Newspaper article The Christian Science Monitor

How 'Fish Plays Pokemon' Gathered an Audience of Thousands

Newspaper article The Christian Science Monitor

How 'Fish Plays Pokemon' Gathered an Audience of Thousands

Article excerpt

Right now, thousands of gamers are waiting for Grayson Hopper, a live fish in a tank on a dorm room shelf, to make his move so that a vintage Pokemon video game can progress. Grayson's owner, Patrick Facheris and Catherine Moresco, rigged up special controls so that the fish's actions steer the game. More than 30,000 viewers have tuned in on Twitch.tv to watch the fish and his journey to become a Pokemon master.

"It started a week ago Thursday with just six people watching and blew up overnight," says Mr. Facheris, a senior computer science and math major at Columbia University. He started the live video stream, titled Fish Plays Pokemon, with Ms. Moresco, a junior physics major at the University of Chicago. "Catherine called me at, like, 3 a.m. one night and said she had this dream about a fish playing Pokemon."

Facheris and Moresco created the project in just 24 hours to create the game as a part of hackNY's 2014 fellowship program, which is organized by New York University and Columbia University.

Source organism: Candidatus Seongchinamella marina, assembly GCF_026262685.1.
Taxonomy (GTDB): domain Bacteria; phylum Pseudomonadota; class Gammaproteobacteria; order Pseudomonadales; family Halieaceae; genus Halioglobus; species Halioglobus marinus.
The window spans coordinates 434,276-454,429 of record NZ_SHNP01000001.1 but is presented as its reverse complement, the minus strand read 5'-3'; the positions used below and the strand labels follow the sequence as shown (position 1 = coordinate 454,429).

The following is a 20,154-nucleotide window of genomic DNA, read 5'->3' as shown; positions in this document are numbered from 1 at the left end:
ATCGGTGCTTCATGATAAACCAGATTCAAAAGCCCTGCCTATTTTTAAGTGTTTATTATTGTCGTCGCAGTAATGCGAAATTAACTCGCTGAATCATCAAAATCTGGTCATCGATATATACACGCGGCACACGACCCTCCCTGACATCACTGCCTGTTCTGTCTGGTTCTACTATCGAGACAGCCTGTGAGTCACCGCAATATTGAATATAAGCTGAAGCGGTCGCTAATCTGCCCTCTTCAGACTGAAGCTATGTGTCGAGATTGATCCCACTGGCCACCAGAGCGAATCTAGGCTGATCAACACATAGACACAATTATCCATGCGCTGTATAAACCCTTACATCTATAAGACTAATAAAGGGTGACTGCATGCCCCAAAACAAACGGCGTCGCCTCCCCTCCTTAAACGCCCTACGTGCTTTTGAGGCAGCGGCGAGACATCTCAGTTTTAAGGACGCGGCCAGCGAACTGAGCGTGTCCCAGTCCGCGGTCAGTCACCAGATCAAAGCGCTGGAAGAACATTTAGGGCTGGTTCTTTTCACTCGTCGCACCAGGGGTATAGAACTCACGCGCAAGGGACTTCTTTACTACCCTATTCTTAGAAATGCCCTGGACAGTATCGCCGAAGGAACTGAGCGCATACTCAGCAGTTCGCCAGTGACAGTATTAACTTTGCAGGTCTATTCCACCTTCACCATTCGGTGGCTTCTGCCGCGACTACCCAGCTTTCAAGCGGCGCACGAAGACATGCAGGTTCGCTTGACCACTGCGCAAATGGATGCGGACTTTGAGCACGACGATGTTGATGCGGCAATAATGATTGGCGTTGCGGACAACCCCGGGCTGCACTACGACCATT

Today, the reddish-orange betta fish is unwittingly "playing" Pokemon Red, the first title in the Pokemon franchise. Grayson is in his bowl, on camera. The camera screen is divided into nine sections, eight of which are command buttons - up, left, right, down, A, B, start, and select. The ninth is a "randomize" key. When the fish swims in one of those sections, a program registers the button command and inputs it into the game.

"I'm really shocked that it's getting so huge, but I guess I shouldn't, because I recently heard Jonah Peretti, [chief executive officer] of Buzzfeed, say in a lecture that to make something go viral you had to be willing to make it something you'd talk about at a party," says Facheris. "What could be a better conversation starter than a real fish playing Pokemon?"

The game is also clearly a riff on Twitch Plays Pokemon, in which viewers voted on their next move. The mad dash between anarchy and democracy went viral back in February. …

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